Negative mindset, curb dat ish. Don’t be comfortable being miserable. We create our own misery. I struggled forever getting into a pouty baby mood at the snap of a finger and just dwelling there. Sometimes refusing to even try to find my way out.
The year was 2015. I hadn’t curbed Irritabledenz (my hungry alter ego) yet. Misery was always nearby. I used to think it was inevitable, no way of preventing my massive mood swings. One minute I was happy, the next minute I was a sourpuss. It was not until I realized how much it was affecting my relationship that made me have to figure out how to find a solution for it. This was not limited to being hungry, often it was control related. A change in plans, a question, traffic and a plethora of other “irritants” would easily ruffle my feathers.
This habit was not an easy one to curb and I definitely wouldn’t say I no longer have spouts of being a brat. I will give myself credit and say that I am by and large a much more positive person than I was in the past. The goal is not perfect or bust, it is to work towards being better than you were yesterday. Since we know life operates in waves, this means there will be days that you knock this out the park and others where you hit a pop fly.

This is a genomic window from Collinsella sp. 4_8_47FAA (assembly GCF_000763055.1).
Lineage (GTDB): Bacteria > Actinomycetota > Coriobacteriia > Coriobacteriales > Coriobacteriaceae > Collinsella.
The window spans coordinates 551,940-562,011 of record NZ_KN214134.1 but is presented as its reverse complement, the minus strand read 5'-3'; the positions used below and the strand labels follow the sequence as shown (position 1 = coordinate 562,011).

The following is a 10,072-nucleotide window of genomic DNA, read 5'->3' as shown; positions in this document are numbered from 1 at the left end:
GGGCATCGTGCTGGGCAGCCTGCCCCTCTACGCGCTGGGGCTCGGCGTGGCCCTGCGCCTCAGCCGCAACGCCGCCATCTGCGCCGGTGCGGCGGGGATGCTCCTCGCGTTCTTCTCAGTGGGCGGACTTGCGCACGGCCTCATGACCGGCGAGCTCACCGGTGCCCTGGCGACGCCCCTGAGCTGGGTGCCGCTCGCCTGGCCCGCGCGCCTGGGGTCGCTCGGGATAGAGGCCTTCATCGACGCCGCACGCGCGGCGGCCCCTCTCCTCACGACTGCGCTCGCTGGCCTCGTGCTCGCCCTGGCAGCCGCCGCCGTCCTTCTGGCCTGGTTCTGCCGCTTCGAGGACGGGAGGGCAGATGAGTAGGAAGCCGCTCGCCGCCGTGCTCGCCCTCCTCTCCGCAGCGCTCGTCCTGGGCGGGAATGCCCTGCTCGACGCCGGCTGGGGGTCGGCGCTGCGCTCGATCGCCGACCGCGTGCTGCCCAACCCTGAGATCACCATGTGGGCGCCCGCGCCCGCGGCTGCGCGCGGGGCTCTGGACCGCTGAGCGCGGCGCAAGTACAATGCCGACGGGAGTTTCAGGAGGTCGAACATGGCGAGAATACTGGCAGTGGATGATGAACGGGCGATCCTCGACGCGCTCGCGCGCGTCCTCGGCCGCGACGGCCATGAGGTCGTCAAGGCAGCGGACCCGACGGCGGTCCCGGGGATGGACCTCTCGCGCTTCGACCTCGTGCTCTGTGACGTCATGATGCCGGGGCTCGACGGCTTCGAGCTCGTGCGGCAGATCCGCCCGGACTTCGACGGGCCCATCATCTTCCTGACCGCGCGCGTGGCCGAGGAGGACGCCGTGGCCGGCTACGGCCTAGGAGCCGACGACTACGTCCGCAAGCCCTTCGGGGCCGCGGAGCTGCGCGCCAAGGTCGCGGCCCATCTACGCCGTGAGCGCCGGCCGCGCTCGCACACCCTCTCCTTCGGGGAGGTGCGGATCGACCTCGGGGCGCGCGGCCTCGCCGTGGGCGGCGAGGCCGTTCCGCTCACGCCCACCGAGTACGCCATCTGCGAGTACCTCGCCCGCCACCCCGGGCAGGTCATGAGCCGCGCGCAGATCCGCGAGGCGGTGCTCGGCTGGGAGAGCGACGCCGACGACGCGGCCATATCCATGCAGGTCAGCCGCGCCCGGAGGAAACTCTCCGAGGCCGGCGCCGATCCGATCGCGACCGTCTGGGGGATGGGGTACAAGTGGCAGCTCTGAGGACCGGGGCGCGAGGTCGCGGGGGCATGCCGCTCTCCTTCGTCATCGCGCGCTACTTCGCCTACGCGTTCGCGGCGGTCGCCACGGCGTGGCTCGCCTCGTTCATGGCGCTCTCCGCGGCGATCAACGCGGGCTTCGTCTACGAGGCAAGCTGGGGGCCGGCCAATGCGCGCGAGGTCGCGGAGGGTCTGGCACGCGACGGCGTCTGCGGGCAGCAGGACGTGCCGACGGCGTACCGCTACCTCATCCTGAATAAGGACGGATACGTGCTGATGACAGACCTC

I knew I needed to change. I wanted to change. I was determined to change this habit which led me on a path searching for answers. Why was I fine with wearing grey like a rain cloud? Why would I have hunger like I was a bear fresh out of hibernation?